Warton. Ver. 141. Some beauties yet no precepts] Pope in this passage seems to have remembered one of the essays of Bacon, of which he is known to have been remarkably fond. “ There is no excellent beauty that hath not some strangeness in the proportion. A man cannot tell whether Apelles, or Albert Durer, were the more trifler: whereof the one would make a personage by geometrical proportions; the other, by taking the best parts out of divers faces to make one excellent. Such personages, I think, would please nobody but the painter that made them. Not but I think, a painter may make a better face than ever was; but he must do it by a
Music resembles Poetry ; in each
Ver. 146. If, where the rules, &c.] The first sort our author describes [from ver. 145 to 152.] and shews that where a great beauty is in the Poet's view, which no stated Rules will authorise him how to reach, there, as the purpose of rules is only to attain an end like this, a lucky Licence will supply the place of them: nor can the Critic fairly object, since this Licence, for the reason given above, has the proper force and authority of a Rule.
kind of felicity, as a musician that maketh an excellent air in music, and not by rule. A man shall see faces, that if you examine them, part by part, you shall find never a good one; and
altogether do well."
“ Non ratione aliqua (says Quintilian finely) sed motû nescio an inerrabili judicatur. Neque ab hoc ullo satis explicari puto, licet multi tentaverint.”—Quintil. Inst. lib. vi. In short, in poetry, we must judge by taste and sentiment, not by rules and reasoning. Different theories of philosophy, and different systems of theology, are maintained and exploded in different ages; but true and genuine pictures of nature and passion, are not subject to such revolutions and changes. The doctrines of Plato, Epicurus, and Zeno; of Descartes, Hobbes, and Malebranche, and Gassendi, yield in succession to each other ; but Homer, Sophocles, Terence, and Virgil, being felt and relished by all men, still retain and preserve, unaltered and undisputed, admiration and applause. Warton.
Ver. 143. Music resembles Poetry, &c.] Dr. Warton has remarked this
that he had been informed by one of the best musicians of the age, that this observation was not accurate, nor agreeable to the rules of the art of music. It is not true, if applied to the rules of harmonic combinations, yet the analogy between the two arts, which Pope intended to illustrate in the lines before us, is accurate. The most scientific musician will never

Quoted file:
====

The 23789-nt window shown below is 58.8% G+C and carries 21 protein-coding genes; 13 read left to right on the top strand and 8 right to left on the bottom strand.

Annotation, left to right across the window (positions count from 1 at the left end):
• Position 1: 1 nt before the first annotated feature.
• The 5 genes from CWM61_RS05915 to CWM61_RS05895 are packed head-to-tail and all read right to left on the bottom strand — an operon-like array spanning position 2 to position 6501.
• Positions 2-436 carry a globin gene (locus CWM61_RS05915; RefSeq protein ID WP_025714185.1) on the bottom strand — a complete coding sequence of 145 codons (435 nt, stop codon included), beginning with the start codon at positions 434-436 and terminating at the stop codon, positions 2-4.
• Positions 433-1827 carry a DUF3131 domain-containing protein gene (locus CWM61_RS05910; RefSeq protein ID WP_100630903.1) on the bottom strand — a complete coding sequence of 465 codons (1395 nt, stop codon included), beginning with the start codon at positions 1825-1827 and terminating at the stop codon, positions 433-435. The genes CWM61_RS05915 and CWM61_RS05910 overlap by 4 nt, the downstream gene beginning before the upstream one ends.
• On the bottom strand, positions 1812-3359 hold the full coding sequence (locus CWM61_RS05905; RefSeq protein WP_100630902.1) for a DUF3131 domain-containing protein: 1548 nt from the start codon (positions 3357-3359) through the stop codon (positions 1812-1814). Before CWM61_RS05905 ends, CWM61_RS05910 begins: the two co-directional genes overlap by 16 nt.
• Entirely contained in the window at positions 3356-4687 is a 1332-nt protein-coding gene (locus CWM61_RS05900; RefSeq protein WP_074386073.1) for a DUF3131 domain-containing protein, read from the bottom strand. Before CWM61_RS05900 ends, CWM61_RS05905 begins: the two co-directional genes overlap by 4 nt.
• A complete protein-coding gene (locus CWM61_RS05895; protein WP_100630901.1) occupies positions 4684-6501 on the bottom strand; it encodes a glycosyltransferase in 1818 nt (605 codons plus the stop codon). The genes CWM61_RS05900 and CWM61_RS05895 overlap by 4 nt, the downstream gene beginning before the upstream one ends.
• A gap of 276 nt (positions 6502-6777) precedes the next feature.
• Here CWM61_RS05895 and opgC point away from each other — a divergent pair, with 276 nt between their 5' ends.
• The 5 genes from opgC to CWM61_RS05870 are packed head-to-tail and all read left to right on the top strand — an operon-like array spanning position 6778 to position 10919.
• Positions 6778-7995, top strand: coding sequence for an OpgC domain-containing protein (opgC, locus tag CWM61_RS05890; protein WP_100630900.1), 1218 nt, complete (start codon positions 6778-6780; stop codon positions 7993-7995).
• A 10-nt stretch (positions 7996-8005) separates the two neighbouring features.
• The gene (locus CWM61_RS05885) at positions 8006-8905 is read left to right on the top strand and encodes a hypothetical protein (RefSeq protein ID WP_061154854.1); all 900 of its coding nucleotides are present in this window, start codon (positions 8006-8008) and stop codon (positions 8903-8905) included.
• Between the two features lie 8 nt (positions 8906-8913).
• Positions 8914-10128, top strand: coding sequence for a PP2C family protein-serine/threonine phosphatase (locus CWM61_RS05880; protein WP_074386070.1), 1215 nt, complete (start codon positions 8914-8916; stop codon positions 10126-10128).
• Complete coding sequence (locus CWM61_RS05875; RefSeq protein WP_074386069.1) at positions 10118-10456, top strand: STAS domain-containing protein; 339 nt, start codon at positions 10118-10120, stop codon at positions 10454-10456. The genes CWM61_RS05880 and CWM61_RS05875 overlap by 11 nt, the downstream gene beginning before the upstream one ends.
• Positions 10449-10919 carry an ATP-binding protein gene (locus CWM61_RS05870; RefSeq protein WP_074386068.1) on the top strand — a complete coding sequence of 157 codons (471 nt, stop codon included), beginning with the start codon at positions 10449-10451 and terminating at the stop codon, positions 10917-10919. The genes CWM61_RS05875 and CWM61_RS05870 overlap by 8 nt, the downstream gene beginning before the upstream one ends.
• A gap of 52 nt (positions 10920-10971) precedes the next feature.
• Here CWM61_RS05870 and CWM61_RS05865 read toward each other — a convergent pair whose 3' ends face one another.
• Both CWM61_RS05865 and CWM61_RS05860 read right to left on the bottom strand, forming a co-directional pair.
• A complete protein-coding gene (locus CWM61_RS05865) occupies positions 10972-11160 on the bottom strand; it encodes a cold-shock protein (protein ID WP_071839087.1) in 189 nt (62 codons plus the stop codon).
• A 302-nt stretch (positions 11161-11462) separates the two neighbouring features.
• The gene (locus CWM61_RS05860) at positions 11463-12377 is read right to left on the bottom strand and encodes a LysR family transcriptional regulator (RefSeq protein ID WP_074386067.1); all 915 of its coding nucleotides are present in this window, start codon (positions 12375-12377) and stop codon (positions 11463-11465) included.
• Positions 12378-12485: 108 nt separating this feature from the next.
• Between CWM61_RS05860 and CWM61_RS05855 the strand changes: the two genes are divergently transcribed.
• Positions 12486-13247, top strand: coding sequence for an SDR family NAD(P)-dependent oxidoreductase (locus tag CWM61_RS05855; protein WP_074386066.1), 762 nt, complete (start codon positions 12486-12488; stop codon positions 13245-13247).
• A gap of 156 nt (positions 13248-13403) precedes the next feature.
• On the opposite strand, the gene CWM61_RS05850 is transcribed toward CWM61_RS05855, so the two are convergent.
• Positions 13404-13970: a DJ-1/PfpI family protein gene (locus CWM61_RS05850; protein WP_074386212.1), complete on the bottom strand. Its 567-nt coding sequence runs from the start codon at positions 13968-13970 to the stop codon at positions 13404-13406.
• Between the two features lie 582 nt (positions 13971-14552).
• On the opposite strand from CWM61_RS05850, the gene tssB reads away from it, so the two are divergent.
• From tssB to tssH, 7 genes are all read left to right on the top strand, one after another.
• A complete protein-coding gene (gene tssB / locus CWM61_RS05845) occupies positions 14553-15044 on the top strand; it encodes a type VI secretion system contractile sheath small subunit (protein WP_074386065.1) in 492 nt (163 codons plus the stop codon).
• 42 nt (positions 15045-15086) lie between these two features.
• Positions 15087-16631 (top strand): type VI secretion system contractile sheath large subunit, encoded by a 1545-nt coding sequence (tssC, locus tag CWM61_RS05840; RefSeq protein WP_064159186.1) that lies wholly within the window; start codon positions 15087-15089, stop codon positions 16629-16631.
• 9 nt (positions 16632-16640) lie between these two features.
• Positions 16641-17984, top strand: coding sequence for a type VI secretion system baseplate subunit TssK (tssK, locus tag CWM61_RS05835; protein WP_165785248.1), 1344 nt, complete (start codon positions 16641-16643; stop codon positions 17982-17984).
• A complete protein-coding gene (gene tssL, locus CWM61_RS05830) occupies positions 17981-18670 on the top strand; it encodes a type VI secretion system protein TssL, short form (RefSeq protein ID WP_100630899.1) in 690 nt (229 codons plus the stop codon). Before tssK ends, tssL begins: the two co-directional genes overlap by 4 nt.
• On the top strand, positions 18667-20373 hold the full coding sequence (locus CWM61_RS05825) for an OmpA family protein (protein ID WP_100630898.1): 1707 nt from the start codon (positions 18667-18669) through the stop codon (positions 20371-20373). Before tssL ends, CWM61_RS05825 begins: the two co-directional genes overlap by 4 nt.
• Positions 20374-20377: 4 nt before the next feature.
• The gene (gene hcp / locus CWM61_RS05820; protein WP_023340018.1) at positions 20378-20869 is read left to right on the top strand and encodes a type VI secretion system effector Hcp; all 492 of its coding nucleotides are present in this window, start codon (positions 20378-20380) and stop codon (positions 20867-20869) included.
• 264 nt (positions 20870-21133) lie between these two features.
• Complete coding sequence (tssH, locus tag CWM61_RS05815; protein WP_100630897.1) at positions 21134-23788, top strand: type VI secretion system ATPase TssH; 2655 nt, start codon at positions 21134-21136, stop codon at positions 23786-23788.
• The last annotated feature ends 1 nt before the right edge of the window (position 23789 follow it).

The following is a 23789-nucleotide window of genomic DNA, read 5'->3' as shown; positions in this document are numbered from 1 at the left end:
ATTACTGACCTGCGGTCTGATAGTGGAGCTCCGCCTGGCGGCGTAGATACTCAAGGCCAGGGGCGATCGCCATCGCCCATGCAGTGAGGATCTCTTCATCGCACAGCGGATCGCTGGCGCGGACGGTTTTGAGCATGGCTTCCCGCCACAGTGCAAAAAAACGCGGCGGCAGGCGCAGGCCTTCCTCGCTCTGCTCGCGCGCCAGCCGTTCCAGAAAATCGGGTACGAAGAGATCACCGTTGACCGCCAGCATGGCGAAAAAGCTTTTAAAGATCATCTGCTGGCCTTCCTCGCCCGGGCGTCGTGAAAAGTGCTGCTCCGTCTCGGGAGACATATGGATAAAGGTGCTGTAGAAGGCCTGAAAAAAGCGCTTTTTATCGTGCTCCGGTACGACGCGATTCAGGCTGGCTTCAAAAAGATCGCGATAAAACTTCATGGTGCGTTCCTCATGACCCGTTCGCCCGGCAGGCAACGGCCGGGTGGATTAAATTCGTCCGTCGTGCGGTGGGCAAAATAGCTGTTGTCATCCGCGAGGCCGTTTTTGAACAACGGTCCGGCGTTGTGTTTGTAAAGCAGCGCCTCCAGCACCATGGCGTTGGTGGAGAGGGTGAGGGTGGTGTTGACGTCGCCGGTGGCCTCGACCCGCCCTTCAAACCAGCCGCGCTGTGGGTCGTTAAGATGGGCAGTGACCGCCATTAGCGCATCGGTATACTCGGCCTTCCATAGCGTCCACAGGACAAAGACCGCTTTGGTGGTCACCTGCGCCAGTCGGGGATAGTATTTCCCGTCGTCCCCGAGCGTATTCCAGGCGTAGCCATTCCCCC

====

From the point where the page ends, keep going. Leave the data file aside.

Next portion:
Some lucky Licence answer to the full
Ver. 152. Great Wits sometimes may gloriously offend, &c.] He describes next the second sort, the beauties against rule. And even here, as he observes [from ver. 151 to 161.] the offence is so glorious, and the fault so sublime, that the true Critic will not dare either. to censure or reform them. Yet still the Poet is never to abandon himself to his imagination: the rules laid down for his
learn by rule to introduce those inimitable touches which are to be found in many of the oldest and most artless melodies. These can be derived from nature alone, nor will the study of the poetical art infuse into the soul that spirit which alone can dictate its happiest efforts. But it is true of both sciences, that a masterhand, that is, the hand of one who combines science with genius, can alone reach that height of perfection which is to be obtained by directing the effusions of nature, and reducing them within those rules which are founded on invariable principles. Bowles.
Ver. 146. If, where the rules, &c.] “ Neque enim rogationibus plebisve scitis sancta sunt ista præcepta, sed hoc, quicquid est, Utilitas excogitavit. Non negabo autem sic utile esse plerumque ; verum si eadem illa nobis aliud suadebit Utilitas, hanc relictis magistrorum autoritatibus, sequemur."-Quintil. lib. ii.
P. Ver. 150. Thus Pegasus, &c.] We have observed how the precepts for writing and judging are interwoven throughout the whole poem. Our Author first describes the sublime flight of a poet soaring above all vulgar bounds, to snatch a grace directly which
lies PARALLEL PASSAGES. Ver. 152, gloriously offend,] Dryden's Aurengzebe :
“ Mean soul, and dar’st not gloriously offend !" Stevens.